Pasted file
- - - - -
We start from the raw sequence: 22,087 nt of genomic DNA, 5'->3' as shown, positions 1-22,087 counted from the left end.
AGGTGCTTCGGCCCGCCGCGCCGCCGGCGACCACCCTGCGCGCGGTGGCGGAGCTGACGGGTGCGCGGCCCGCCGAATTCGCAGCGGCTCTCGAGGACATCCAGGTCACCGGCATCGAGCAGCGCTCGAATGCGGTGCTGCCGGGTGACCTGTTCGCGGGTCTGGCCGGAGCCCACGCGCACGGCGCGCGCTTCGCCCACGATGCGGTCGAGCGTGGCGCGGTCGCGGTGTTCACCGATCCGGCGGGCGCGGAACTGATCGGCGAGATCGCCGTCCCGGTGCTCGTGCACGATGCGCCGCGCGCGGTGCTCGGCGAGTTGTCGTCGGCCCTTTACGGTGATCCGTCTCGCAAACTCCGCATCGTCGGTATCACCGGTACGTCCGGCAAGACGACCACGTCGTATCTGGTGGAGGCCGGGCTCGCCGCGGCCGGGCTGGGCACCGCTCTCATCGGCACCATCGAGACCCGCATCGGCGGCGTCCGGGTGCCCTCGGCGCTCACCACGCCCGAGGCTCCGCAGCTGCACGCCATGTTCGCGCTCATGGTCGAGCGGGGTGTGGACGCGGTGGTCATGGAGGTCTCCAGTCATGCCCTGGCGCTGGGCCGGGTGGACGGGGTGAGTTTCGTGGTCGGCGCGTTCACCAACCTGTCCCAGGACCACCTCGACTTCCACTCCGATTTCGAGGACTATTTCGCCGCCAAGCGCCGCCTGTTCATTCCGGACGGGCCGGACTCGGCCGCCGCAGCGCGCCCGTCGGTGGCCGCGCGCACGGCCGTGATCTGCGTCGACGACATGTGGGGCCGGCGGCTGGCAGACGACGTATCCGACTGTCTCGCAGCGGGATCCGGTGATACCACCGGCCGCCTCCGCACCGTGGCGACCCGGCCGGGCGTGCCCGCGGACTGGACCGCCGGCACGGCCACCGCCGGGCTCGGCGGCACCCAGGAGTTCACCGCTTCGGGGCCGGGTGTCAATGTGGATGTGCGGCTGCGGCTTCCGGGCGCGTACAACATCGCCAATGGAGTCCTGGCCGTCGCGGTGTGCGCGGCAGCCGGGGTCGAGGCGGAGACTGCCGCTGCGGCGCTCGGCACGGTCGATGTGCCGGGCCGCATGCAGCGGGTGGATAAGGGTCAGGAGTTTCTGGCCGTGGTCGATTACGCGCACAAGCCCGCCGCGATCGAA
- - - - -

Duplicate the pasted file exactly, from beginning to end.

We start from the raw sequence: 22,087 nt of genomic DNA, 5'->3' as shown, positions 1-22,087 counted from the left end.
AGGTGCTTCGGCCCGCCGCGCCGCCGGCGACCACCCTGCGCGCGGTGGCGGAGCTGACGGGTGCGCGGCCCGCCGAATTCGCAGCGGCTCTCGAGGACATCCAGGTCACCGGCATCGAGCAGCGCTCGAATGCGGTGCTGCCGGGTGACCTGTTCGCGGGTCTGGCCGGAGCCCACGCGCACGGCGCGCGCTTCGCCCACGATGCGGTCGAGCGTGGCGCGGTCGCGGTGTTCACCGATCCGGCGGGCGCGGAACTGATCGGCGAGATCGCCGTCCCGGTGCTCGTGCACGATGCGCCGCGCGCGGTGCTCGGCGAGTTGTCGTCGGCCCTTTACGGTGATCCGTCTCGCAAACTCCGCATCGTCGGTATCACCGGTACGTCCGGCAAGACGACCACGTCGTATCTGGTGGAGGCCGGGCTCGCCGCGGCCGGGCTGGGCACCGCTCTCATCGGCACCATCGAGACCCGCATCGGCGGCGTCCGGGTGCCCTCGGCGCTCACCACGCCCGAGGCTCCGCAGCTGCACGCCATGTTCGCGCTCATGGTCGAGCGGGGTGTGGACGCGGTGGTCATGGAGGTCTCCAGTCATGCCCTGGCGCTGGGCCGGGTGGACGGGGTGAGTTTCGTGGTCGGCGCGTTCACCAACCTGTCCCAGGACCACCTCGACTTCCACTCCGATTTCGAGGACTATTTCGCCGCCAAGCGCCGCCTGTTCATTCCGGACGGGCCGGACTCGGCCGCCGCAGCGCGCCCGTCGGTGGCCGCGCGCACGGCCGTGATCTGCGTCGACGACATGTGGGGCCGGCGGCTGGCAGACGACGTATCCGACTGTCTCGCAGCGGGATCCGGTGATACCACCGGCCGCCTCCGCACCGTGGCGACCCGGCCGGGCGTGCCCGCGGACTGGACCGCCGGCACGGCCACCGCCGGGCTCGGCGGCACCCAGGAGTTCACCGCTTCGGGGCCGGGTGTCAATGTGGATGTGCGGCTGCGGCTTCCGGGCGCGTACAACATCGCCAATGGAGTCCTGGCCGTCGCGGTGTGCGCGGCAGCCGGGGTCGAGGCGGAGACTGCCGCTGCGGCGCTCGGCACGGTCGATGTGCCGGGCCGCATGCAGCGGGTGGATAAGGGTCAGGAGTTTCTGGCCGTGGTCGATTACGCGCACAAGCCCGCCGCGATCGAA